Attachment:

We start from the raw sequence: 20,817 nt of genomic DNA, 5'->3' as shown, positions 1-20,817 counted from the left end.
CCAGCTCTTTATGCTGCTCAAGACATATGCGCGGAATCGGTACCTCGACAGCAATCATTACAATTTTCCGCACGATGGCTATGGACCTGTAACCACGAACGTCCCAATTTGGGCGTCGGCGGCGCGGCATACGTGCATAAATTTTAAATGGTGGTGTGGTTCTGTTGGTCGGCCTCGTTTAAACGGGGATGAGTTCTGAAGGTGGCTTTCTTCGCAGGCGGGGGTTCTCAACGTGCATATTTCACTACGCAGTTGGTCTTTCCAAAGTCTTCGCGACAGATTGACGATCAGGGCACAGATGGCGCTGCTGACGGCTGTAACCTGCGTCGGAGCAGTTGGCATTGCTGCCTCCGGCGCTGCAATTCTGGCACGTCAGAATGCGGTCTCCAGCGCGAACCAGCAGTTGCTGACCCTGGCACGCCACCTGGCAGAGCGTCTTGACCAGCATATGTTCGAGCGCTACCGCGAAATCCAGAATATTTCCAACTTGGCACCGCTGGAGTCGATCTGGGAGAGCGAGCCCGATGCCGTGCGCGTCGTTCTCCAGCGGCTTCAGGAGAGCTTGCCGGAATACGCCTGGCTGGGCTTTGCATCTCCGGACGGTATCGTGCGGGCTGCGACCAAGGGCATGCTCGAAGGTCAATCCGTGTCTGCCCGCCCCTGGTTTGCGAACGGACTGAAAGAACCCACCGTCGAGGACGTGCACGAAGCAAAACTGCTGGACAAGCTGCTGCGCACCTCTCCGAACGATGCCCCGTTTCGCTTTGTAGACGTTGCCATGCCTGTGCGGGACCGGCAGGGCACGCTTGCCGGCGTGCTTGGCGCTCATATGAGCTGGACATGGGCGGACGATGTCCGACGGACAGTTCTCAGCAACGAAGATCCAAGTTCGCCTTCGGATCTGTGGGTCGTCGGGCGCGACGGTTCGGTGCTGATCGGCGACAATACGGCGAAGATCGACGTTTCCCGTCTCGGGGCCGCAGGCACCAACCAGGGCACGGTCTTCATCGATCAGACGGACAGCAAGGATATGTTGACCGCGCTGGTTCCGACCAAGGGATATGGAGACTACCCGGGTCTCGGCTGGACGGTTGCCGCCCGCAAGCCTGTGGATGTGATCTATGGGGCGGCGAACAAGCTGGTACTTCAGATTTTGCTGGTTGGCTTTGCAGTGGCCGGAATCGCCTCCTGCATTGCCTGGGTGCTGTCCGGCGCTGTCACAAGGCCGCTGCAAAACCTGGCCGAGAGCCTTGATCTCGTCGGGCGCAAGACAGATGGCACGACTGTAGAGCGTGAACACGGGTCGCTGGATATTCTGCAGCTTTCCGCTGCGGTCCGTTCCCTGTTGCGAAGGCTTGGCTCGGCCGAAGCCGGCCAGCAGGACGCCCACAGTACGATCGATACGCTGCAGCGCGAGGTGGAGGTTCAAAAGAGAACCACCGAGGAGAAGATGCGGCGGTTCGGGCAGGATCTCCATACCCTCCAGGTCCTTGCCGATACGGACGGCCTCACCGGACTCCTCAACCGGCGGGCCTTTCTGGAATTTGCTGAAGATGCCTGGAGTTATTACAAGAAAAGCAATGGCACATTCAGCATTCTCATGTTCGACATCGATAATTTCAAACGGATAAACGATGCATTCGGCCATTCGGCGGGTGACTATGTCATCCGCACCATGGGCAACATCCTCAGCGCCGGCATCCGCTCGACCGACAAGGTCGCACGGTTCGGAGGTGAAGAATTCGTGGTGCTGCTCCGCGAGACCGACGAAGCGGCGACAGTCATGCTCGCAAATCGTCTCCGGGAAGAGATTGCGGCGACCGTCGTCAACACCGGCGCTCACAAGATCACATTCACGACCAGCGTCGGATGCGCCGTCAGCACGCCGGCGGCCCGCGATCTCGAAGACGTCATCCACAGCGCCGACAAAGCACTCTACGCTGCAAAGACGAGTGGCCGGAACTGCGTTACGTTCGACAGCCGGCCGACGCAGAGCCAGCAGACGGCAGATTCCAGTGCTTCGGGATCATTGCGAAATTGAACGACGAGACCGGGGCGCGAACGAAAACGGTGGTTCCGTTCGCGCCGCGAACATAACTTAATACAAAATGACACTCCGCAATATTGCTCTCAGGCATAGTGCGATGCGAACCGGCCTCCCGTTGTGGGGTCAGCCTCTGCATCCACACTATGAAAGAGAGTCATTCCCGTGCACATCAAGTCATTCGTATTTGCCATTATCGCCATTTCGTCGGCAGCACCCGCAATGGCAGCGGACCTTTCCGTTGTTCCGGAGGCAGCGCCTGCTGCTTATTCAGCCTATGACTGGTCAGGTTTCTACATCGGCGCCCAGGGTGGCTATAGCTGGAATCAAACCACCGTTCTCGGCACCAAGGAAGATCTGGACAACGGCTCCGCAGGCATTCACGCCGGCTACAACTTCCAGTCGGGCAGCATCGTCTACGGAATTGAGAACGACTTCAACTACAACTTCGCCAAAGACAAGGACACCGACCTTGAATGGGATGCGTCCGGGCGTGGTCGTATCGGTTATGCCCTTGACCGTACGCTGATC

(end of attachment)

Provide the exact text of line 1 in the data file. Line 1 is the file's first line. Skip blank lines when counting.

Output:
We start from the raw sequence: 20,817 nt of genomic DNA, 5'->3' as shown, positions 1-20,817 counted from the left end.